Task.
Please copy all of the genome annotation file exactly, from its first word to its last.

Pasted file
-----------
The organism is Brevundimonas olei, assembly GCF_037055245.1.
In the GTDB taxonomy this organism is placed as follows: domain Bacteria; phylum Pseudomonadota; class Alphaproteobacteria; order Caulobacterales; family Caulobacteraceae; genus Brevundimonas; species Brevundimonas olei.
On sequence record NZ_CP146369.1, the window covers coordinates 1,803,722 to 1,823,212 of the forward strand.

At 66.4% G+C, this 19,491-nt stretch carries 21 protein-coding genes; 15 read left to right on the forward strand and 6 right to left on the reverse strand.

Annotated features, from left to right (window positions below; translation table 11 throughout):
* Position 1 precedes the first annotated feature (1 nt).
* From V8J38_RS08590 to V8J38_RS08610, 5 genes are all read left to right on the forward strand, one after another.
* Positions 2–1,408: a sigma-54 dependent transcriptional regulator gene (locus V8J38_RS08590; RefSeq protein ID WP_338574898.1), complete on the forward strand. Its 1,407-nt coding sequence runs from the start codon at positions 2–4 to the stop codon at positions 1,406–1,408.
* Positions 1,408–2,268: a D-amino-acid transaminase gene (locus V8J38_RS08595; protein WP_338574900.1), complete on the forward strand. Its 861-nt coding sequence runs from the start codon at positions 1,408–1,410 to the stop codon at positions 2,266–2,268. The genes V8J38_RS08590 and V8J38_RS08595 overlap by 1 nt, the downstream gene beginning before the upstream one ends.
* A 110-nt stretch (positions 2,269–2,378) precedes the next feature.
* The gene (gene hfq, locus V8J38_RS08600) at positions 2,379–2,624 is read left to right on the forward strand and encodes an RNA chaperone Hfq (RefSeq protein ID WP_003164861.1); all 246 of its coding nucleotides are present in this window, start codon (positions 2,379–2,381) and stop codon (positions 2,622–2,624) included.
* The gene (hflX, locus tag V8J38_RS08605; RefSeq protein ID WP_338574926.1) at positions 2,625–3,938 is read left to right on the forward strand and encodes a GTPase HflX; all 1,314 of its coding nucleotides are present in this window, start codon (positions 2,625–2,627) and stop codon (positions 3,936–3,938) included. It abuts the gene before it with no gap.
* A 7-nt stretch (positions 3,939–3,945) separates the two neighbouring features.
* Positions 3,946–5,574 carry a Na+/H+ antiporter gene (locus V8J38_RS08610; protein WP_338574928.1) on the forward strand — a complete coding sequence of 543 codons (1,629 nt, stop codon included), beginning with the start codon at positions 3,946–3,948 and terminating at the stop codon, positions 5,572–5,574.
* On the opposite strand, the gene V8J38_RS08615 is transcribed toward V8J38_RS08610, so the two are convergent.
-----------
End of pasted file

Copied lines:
The organism is Brevundimonas olei, assembly GCF_037055245.1.
In the GTDB taxonomy this organism is placed as follows: domain Bacteria; phylum Pseudomonadota; class Alphaproteobacteria; order Caulobacterales; family Caulobacteraceae; genus Brevundimonas; species Brevundimonas olei.
On sequence record NZ_CP146369.1, the window covers coordinates 1,803,722 to 1,823,212 of the forward strand.

At 66.4% G+C, this 19,491-nt stretch carries 21 protein-coding genes; 15 read left to right on the forward strand and 6 right to left on the reverse strand.

Annotated features, from left to right (window positions below; translation table 11 throughout):
* Position 1 precedes the first annotated feature (1 nt).
* From V8J38_RS08590 to V8J38_RS08610, 5 genes are all read left to right on the forward strand, one after another.
* Positions 2–1,408: a sigma-54 dependent transcriptional regulator gene (locus V8J38_RS08590; RefSeq protein ID WP_338574898.1), complete on the forward strand. Its 1,407-nt coding sequence runs from the start codon at positions 2–4 to the stop codon at positions 1,406–1,408.
* Positions 1,408–2,268: a D-amino-acid transaminase gene (locus V8J38_RS08595; protein WP_338574900.1), complete on the forward strand. Its 861-nt coding sequence runs from the start codon at positions 1,408–1,410 to the stop codon at positions 2,266–2,268. The genes V8J38_RS08590 and V8J38_RS08595 overlap by 1 nt, the downstream gene beginning before the upstream one ends.
* A 110-nt stretch (positions 2,269–2,378) precedes the next feature.
* The gene (gene hfq, locus V8J38_RS08600) at positions 2,379–2,624 is read left to right on the forward strand and encodes an RNA chaperone Hfq (RefSeq protein ID WP_003164861.1); all 246 of its coding nucleotides are present in this window, start codon (positions 2,379–2,381) and stop codon (positions 2,622–2,624) included.
* The gene (hflX, locus tag V8J38_RS08605; RefSeq protein ID WP_338574926.1) at positions 2,625–3,938 is read left to right on the forward strand and encodes a GTPase HflX; all 1,314 of its coding nucleotides are present in this window, start codon (positions 2,625–2,627) and stop codon (positions 3,936–3,938) included. It abuts the gene before it with no gap.
* A 7-nt stretch (positions 3,939–3,945) separates the two neighbouring features.
* Positions 3,946–5,574 carry a Na+/H+ antiporter gene (locus V8J38_RS08610; protein WP_338574928.1) on the forward strand — a complete coding sequence of 543 codons (1,629 nt, stop codon included), beginning with the start codon at positions 3,946–3,948 and terminating at the stop codon, positions 5,572–5,574.
* On the opposite strand, the gene V8J38_RS08615 is transcribed toward V8J38_RS08610, so the two are convergent.